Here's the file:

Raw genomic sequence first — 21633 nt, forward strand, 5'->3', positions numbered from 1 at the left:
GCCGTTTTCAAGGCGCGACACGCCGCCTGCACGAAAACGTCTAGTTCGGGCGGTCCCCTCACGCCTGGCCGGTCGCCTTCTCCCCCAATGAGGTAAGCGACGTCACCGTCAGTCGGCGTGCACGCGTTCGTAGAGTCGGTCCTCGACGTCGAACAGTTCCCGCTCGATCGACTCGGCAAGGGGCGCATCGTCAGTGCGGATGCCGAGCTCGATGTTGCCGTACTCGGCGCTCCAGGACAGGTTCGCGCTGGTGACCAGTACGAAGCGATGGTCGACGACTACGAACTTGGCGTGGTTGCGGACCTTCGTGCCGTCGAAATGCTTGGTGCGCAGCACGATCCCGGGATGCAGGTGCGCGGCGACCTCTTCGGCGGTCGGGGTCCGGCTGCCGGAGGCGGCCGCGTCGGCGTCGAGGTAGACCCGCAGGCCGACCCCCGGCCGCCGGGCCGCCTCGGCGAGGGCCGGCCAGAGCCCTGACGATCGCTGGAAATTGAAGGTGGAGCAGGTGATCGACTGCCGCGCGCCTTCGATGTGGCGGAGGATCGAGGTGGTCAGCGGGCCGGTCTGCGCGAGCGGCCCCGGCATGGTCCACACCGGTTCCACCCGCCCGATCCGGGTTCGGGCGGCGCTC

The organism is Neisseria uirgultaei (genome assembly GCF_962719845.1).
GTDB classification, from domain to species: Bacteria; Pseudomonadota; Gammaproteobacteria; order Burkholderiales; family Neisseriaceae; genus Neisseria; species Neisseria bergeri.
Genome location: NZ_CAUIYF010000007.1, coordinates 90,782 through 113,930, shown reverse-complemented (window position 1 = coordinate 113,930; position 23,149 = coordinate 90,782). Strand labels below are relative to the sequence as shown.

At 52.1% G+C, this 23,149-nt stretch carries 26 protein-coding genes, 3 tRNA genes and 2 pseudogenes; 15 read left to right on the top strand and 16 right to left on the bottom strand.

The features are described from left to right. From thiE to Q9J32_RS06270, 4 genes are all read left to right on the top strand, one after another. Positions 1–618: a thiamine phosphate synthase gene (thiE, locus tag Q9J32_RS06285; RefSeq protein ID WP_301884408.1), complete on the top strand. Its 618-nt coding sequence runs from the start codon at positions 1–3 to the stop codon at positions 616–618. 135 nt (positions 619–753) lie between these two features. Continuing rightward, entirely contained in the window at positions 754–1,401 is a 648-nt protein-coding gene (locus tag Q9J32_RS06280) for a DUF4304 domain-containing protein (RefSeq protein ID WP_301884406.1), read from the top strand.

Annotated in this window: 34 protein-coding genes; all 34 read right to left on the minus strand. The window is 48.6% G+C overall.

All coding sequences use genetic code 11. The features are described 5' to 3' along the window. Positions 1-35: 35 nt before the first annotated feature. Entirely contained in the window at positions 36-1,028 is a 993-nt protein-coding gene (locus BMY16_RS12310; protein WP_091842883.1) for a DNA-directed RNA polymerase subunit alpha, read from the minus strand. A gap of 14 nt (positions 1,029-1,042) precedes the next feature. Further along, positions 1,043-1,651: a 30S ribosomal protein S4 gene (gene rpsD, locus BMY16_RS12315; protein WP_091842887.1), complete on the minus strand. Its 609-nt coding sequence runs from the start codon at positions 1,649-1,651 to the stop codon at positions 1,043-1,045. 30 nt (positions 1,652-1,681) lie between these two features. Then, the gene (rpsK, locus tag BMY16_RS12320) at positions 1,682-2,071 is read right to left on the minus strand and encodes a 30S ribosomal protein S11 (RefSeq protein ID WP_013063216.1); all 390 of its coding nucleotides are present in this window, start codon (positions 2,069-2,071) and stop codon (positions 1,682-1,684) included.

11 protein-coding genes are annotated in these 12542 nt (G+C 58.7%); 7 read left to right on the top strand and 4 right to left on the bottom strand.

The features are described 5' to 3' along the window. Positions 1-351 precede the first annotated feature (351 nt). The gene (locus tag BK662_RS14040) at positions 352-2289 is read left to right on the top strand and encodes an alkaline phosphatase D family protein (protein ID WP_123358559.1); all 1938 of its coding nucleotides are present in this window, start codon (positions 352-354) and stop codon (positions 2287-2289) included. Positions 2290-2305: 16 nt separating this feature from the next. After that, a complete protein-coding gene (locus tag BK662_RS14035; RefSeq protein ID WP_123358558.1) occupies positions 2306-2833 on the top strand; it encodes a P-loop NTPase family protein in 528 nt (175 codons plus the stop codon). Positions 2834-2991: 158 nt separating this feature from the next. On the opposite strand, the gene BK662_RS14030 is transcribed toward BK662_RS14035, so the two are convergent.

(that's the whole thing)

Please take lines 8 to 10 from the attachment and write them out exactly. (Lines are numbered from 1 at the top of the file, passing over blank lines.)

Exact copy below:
Annotated in this window: 34 protein-coding genes; all 34 read right to left on the minus strand. The window is 48.6% G+C overall.

All coding sequences use genetic code 11. The features are described 5' to 3' along the window. Positions 1-35: 35 nt before the first annotated feature. Entirely contained in the window at positions 36-1,028 is a 993-nt protein-coding gene (locus BMY16_RS12310; protein WP_091842883.1) for a DNA-directed RNA polymerase subunit alpha, read from the minus strand. A gap of 14 nt (positions 1,029-1,042) precedes the next feature. Further along, positions 1,043-1,651: a 30S ribosomal protein S4 gene (gene rpsD, locus BMY16_RS12315; protein WP_091842887.1), complete on the minus strand. Its 609-nt coding sequence runs from the start codon at positions 1,649-1,651 to the stop codon at positions 1,043-1,045. 30 nt (positions 1,652-1,681) lie between these two features. Then, the gene (rpsK, locus tag BMY16_RS12320) at positions 1,682-2,071 is read right to left on the minus strand and encodes a 30S ribosomal protein S11 (RefSeq protein ID WP_013063216.1); all 390 of its coding nucleotides are present in this window, start codon (positions 2,069-2,071) and stop codon (positions 1,682-1,684) included.

11 protein-coding genes are annotated in these 12542 nt (G+C 58.7%); 7 read left to right on the top strand and 4 right to left on the bottom strand.